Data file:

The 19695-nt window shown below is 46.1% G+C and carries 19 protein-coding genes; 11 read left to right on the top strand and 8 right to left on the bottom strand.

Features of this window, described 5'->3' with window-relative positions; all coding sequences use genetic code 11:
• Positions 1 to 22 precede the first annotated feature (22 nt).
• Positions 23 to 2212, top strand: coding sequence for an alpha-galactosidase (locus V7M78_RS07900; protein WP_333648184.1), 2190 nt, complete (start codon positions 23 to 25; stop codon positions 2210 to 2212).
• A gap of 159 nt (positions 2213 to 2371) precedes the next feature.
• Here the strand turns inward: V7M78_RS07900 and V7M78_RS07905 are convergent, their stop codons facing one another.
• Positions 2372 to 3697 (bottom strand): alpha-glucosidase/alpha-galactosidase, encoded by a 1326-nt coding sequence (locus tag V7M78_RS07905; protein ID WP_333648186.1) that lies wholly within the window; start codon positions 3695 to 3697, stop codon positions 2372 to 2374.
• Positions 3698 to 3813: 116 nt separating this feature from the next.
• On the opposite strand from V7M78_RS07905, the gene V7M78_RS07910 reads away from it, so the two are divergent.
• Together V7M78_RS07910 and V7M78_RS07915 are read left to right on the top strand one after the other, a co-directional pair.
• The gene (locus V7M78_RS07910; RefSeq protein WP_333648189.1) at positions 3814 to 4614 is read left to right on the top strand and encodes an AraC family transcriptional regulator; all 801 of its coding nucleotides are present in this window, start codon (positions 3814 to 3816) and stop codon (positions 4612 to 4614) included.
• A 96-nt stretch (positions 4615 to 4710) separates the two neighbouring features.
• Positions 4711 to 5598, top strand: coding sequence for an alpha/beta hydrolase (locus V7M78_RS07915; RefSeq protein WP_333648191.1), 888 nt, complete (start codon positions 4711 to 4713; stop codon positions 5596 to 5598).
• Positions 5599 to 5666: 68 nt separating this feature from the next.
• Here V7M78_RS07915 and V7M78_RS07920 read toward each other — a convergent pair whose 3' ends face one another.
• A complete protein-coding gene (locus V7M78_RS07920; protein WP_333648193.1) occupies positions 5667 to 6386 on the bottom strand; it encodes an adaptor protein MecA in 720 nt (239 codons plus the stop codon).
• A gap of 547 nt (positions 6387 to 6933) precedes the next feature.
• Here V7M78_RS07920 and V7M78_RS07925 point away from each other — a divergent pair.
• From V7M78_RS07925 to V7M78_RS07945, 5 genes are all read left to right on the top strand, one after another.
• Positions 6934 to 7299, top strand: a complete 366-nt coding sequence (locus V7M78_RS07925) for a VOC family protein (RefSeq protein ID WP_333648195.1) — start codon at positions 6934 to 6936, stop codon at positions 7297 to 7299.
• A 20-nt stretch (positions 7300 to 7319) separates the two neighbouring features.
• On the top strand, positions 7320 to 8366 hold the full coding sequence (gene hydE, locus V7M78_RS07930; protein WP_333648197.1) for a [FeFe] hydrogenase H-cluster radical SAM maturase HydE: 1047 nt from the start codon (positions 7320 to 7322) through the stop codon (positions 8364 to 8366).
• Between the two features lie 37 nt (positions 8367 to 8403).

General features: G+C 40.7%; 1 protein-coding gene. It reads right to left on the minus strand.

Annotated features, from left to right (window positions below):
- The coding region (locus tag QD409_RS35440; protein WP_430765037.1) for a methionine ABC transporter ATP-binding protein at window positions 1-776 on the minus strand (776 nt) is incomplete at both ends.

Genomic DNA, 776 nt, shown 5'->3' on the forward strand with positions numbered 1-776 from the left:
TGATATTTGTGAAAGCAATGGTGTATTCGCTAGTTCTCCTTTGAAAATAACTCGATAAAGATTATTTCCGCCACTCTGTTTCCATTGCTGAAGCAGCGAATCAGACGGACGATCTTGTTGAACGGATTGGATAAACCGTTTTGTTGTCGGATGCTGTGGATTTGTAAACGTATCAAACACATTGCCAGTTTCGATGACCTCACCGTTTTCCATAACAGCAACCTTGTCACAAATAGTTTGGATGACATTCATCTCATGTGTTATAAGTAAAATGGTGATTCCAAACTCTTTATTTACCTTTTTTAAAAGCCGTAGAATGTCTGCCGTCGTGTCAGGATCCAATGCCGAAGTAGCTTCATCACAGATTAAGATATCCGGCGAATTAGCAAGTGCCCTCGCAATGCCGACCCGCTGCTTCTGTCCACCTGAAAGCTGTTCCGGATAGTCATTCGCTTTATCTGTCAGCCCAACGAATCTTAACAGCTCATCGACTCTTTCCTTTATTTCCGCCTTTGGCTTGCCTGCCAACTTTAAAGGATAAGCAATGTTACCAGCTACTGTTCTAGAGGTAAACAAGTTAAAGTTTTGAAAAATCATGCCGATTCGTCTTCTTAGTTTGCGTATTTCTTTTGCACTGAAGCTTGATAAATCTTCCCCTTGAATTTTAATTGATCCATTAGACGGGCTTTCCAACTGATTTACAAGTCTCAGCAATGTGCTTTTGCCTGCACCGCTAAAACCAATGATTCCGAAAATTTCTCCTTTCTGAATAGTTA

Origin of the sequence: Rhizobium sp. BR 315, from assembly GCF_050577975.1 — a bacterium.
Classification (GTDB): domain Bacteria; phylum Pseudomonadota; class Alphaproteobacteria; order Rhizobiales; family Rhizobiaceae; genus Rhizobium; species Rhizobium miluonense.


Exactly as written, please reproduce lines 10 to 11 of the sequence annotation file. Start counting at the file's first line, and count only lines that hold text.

• Together V7M78_RS07910 and V7M78_RS07915 are read left to right on the top strand one after the other, a co-directional pair.
• The gene (locus V7M78_RS07910; RefSeq protein WP_333648189.1) at positions 3814 to 4614 is read left to right on the top strand and encodes an AraC family transcriptional regulator; all 801 of its coding nucleotides are present in this window, start codon (positions 3814 to 3816) and stop codon (positions 4612 to 4614) included.